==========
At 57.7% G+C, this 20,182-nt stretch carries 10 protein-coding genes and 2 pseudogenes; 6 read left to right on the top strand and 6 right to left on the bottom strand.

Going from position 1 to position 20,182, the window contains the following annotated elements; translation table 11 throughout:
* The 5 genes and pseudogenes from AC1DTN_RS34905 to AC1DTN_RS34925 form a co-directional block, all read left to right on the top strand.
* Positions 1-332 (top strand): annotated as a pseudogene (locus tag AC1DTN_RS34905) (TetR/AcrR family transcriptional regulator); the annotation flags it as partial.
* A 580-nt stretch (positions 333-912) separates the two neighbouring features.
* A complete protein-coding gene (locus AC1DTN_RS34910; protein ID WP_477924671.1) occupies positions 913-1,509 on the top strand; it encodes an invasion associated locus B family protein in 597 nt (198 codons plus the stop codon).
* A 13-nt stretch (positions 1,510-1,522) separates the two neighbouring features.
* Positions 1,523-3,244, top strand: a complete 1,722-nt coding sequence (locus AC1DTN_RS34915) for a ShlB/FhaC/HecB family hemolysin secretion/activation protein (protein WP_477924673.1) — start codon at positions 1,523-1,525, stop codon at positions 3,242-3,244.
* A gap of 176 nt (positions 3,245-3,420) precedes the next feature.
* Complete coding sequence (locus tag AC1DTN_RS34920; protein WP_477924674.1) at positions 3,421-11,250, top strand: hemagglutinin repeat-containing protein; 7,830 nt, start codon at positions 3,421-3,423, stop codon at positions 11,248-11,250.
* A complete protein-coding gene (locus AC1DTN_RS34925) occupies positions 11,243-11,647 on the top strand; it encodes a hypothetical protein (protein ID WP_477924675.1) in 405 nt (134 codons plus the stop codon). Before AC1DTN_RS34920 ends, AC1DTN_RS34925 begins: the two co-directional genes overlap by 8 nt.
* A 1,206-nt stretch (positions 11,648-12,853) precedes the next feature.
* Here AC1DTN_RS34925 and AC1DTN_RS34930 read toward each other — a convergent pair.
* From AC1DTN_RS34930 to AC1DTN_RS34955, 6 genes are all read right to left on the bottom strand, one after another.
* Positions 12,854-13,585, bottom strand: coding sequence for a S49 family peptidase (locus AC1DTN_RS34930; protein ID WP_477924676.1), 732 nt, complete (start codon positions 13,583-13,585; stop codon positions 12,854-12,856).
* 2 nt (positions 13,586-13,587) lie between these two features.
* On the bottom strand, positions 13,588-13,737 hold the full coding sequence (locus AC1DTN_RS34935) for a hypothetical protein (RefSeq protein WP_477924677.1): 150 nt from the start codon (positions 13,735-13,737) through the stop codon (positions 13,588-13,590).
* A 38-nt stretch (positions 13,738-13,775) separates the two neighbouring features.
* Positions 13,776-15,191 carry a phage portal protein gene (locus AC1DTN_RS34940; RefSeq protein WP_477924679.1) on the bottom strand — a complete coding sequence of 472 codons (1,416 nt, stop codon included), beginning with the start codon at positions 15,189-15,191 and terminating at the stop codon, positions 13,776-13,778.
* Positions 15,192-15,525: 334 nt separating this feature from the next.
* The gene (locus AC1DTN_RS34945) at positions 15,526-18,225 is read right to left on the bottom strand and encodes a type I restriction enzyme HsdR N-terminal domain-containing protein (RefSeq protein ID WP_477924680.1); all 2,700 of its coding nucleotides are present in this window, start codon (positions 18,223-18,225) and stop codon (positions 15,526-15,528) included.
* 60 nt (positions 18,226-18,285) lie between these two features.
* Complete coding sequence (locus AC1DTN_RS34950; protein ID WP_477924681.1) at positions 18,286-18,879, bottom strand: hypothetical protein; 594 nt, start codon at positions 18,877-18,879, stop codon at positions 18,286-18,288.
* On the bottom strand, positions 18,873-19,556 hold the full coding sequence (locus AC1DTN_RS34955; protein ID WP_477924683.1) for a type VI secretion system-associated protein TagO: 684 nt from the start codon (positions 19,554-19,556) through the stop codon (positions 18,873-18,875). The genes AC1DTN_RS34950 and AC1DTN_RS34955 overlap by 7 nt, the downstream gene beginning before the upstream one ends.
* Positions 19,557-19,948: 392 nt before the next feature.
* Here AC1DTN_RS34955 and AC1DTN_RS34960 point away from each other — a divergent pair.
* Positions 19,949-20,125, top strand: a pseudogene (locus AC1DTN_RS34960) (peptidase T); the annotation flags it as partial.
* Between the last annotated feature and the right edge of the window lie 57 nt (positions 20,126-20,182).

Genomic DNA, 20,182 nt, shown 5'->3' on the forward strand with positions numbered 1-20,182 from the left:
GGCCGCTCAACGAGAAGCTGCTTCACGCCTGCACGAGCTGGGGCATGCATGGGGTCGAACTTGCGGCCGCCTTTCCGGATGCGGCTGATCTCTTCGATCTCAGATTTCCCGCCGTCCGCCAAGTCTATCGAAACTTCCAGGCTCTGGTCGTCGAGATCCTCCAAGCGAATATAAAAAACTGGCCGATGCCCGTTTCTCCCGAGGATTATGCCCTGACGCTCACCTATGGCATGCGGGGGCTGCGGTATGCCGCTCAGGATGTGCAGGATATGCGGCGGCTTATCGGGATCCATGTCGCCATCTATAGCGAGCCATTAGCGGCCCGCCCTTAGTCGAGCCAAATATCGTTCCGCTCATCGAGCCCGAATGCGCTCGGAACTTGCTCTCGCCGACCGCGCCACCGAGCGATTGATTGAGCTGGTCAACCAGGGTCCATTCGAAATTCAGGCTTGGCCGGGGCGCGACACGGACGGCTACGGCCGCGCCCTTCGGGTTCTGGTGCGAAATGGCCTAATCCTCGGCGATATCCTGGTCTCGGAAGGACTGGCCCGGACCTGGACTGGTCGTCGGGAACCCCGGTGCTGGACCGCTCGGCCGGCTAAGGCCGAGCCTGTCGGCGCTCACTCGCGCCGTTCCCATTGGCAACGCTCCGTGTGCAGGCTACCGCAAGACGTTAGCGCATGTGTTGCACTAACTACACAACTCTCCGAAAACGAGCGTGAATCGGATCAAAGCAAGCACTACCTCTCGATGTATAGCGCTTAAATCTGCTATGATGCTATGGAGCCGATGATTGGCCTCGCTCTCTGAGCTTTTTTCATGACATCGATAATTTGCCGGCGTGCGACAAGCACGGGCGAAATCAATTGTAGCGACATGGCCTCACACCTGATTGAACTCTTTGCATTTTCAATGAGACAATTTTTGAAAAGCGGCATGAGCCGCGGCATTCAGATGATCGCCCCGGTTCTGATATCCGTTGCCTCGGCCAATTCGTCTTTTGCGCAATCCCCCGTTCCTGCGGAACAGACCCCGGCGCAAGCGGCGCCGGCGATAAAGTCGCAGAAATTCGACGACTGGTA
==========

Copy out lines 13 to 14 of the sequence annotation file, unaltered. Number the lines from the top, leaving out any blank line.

* Here AC1DTN_RS34925 and AC1DTN_RS34930 read toward each other — a convergent pair.
* From AC1DTN_RS34930 to AC1DTN_RS34955, 6 genes are all read right to left on the bottom strand, one after another.